In this Very Special Sunday Episode of “American Idol” after the NFC Championship Game (go Giants!), we travel to San Diego on the U.S.S. Midway.
And again, in the ode to positivity, Nigel Lythgoe and his editors focus on the good singers. Seven of the eight featured auditions resulted in tickets to Hollywood.
In the end, 53 people got through from the city. Yowza!
If you are into spoilers, this site has 21 of the 24 supposedly named. Feel free to compare to the names below if you’re into that thing.
I don’t expect ratings will be much different than they were last week – in the 17 to 20 million range. (UPDATE: The show drew about 20 million viewers and will be repeated in the “Glee” time slot Tuesday before the State of the Union address.) I think half of the football fans will disappear almost instantly the moment the Giants-49ers game ends. And it ended even later than expected because it went into overtime. This will impact East Coast viewing, that’s for sure.
If you didn’t DVR the show properly, MJ has videos of all the auditions.
First up: Jennifer Diley. In an ode to bikini girl (Katrina Darrell, season 8), Diley comes in a rather tight top and shorts that show off her assets, much to Steven Tyler’s lip-smacking happiness. (Heck, even Ryan Seacrest has her walk up the stairs twice.) Unfortunately, she is an even weaker singer than Katrina and fails to get through. And so ends the failure portion of this show.
Ashley Robles, a gorgeous 25-year-old mom/DJ from San Diego, has a good voice but it’s a bit too much like a Whitney imitation for my taste. “Ashley Robles, you’re going to be big,” Tyler said.
An energetic Jayrah Gibson, a self-described R&B and pop artist from Long Beach, Calif., sang a bit of his own song “Shake Your Money Maker” for J. Lo. He’s a better than average R&B singer, better than much of what “Idol’ has generated lately. “You are mad mad good,” Randy said. “Beautiful, the whole ball of wax,” said Tyler.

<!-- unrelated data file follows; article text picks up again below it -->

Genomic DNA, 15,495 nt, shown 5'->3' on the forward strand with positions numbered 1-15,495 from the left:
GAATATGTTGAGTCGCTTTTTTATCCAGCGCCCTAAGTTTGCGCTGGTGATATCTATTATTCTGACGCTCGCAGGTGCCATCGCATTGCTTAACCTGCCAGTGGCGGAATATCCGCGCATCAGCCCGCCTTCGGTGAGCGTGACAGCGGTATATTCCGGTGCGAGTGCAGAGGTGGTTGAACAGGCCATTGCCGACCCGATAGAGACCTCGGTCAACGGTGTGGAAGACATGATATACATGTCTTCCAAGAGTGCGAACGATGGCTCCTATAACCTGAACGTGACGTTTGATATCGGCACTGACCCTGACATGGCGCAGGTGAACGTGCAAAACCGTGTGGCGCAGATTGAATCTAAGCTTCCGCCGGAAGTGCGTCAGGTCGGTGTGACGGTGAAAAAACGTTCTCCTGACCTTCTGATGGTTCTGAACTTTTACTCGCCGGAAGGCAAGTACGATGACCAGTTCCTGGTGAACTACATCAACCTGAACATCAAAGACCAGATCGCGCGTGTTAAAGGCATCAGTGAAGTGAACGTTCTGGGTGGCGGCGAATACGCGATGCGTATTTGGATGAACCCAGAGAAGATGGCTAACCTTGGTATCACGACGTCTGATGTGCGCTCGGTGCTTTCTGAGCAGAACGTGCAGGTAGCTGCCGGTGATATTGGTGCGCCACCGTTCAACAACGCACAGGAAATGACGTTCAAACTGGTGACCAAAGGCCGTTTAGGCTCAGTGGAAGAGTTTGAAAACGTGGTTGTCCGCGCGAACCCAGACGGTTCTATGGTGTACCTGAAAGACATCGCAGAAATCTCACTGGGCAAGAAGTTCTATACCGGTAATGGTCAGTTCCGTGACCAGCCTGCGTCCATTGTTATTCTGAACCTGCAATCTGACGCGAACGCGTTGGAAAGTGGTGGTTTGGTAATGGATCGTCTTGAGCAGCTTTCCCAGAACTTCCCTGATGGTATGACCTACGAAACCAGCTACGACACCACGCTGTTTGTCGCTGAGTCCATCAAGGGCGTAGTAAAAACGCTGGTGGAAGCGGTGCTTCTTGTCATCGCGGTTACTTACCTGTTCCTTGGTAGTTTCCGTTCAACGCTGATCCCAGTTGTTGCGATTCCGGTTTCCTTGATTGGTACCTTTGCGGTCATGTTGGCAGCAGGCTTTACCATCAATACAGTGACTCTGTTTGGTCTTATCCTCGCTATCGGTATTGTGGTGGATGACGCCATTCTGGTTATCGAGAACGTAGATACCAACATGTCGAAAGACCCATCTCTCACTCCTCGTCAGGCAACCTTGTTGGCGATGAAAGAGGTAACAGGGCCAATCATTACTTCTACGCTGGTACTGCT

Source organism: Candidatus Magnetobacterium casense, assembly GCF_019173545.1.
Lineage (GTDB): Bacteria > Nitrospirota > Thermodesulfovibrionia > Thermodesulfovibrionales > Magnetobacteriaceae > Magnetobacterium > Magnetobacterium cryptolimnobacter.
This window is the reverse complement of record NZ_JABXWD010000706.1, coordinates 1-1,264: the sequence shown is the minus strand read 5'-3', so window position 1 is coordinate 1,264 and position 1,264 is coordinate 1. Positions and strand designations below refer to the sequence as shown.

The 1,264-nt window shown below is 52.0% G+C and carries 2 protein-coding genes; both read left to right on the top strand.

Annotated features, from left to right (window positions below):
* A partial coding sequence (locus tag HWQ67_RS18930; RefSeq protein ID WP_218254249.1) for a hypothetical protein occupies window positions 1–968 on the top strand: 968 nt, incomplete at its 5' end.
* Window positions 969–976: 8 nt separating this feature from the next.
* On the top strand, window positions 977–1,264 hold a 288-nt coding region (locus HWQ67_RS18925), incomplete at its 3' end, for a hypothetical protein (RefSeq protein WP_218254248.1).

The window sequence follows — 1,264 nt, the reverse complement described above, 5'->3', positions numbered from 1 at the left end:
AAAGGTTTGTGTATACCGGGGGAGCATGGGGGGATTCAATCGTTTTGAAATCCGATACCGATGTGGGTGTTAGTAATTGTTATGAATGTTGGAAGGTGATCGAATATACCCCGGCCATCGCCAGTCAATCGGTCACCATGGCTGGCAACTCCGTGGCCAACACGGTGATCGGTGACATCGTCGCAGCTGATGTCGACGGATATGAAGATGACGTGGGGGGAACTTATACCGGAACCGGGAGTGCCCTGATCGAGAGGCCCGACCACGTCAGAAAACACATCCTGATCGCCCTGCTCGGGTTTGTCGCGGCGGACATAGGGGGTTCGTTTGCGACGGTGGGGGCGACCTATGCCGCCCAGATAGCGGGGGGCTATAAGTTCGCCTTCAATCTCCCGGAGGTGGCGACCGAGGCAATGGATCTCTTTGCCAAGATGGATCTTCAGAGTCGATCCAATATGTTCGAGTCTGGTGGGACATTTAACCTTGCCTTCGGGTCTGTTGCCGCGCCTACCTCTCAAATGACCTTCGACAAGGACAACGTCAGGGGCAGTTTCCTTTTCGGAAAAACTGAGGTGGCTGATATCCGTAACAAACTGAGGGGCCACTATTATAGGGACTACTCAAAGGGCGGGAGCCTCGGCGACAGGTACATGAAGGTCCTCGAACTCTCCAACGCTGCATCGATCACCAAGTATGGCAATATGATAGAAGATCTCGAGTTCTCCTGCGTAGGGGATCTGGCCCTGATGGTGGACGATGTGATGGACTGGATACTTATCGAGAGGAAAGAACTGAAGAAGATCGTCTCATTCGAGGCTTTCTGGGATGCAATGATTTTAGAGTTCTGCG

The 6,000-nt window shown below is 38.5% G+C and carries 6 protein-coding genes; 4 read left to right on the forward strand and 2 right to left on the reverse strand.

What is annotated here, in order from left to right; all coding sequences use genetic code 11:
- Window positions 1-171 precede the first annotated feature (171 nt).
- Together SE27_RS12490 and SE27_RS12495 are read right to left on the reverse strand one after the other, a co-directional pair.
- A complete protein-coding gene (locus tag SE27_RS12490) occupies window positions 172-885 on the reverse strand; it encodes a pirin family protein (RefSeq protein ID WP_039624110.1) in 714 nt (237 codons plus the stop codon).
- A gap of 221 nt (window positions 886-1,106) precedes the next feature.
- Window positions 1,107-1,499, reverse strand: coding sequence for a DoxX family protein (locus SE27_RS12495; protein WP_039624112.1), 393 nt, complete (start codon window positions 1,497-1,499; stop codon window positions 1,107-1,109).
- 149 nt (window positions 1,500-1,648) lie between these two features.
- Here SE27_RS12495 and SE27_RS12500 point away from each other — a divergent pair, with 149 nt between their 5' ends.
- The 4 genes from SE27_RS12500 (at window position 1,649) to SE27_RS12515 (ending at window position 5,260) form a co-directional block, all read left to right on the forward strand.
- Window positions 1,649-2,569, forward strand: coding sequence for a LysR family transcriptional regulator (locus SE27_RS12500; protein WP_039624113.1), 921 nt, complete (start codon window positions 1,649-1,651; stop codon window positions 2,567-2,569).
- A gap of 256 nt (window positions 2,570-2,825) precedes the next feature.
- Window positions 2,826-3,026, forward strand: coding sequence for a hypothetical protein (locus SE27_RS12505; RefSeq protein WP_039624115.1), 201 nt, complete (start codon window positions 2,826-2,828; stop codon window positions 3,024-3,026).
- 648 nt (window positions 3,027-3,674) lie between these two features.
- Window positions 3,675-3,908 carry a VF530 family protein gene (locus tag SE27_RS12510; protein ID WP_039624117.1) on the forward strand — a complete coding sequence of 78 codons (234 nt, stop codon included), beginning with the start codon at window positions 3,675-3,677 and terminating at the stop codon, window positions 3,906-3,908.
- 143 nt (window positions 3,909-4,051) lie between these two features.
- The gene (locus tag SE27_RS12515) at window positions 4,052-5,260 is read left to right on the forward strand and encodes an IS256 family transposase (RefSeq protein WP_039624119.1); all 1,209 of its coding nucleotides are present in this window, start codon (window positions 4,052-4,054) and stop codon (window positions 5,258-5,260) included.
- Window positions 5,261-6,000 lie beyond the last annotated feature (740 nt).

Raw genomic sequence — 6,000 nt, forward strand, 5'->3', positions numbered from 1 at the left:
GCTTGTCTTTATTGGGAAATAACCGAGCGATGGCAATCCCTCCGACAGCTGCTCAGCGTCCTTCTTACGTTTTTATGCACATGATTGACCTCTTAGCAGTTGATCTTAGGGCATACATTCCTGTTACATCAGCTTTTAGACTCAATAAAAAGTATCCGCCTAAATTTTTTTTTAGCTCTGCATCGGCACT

We see a bunch of folks who got golden tickets but didn’t hear them sing.
After the break: pretty, bubbly, ditzy Aubree Dieckmeyer, 20, from San Clemente, Calif., said she wanted to be “America’s Next Top Model.” Or something like that. Her “Feelin’ Good,” though actually feels good. She does an interesting, confident, textured vocal performance. I liked her better than showy Ashley Robles. “The runs and everything has such a pretty sound to it,” J. Lo said. “You lose a little power in the upper range,” Randy said. “But you have some really natural talent.”
A chipper, goofy Ali Shields, 25, got on “Ellen” as a fan and ended up on the red carpet interviewing celebrities at the American Music Awards. She does a bit of “Look At Me Now” rapping, then does a botty dance, then sings a bit of Corinne Bailey Rae. She’s decent, surprisingly so. “She’s just crazy enough to make it,” Randy said. She has no prayer of getting far in Hollywood but she’s entertaining.
Kyle Crews, Mr. Schlubby U.C. Berkeley Fratboy, loves his frat. Realliy loves his frat. At least that’s how “Idol” edits it. Oddly, he picks “Angel of Mine” by Monica. He does not look like a star but he has a very clean R&B sound, even if the melisma is over the top. “Best male voice yet,” Tyler said. He looks shocked. “You sound nothing like you look,” Randy said.
Intriguing audition of the day: Jim Carrey’s daughter Jane Carrey, 24. J. Lo remembers her as an infant when she was a Fly Girl on “In Living Colour.” Jane has a passable voice, doesn’t have much stage presence. “I like the potential,” Randy said. No way she’s going top 42 but they give her a pass.
“Idol” has yet to have a “Wolf” on the show. Now we have a likable golf course mechanic Jason “Wolf” Hamlin. He sings two songs and even allows to play his instrument, the second time we’ve seen them “break the rules.” He is even better with the guitar doing “Folsom Prison Blues.” And since he’s the last singer of the night, he is a keeper.
There was also a comedic segment featuring ambient outdoor noise and Tyler (and those ridiculous World War II goggles), who lets loose out of both ends of his body.
By Rodney Ho, Radio & TV Talk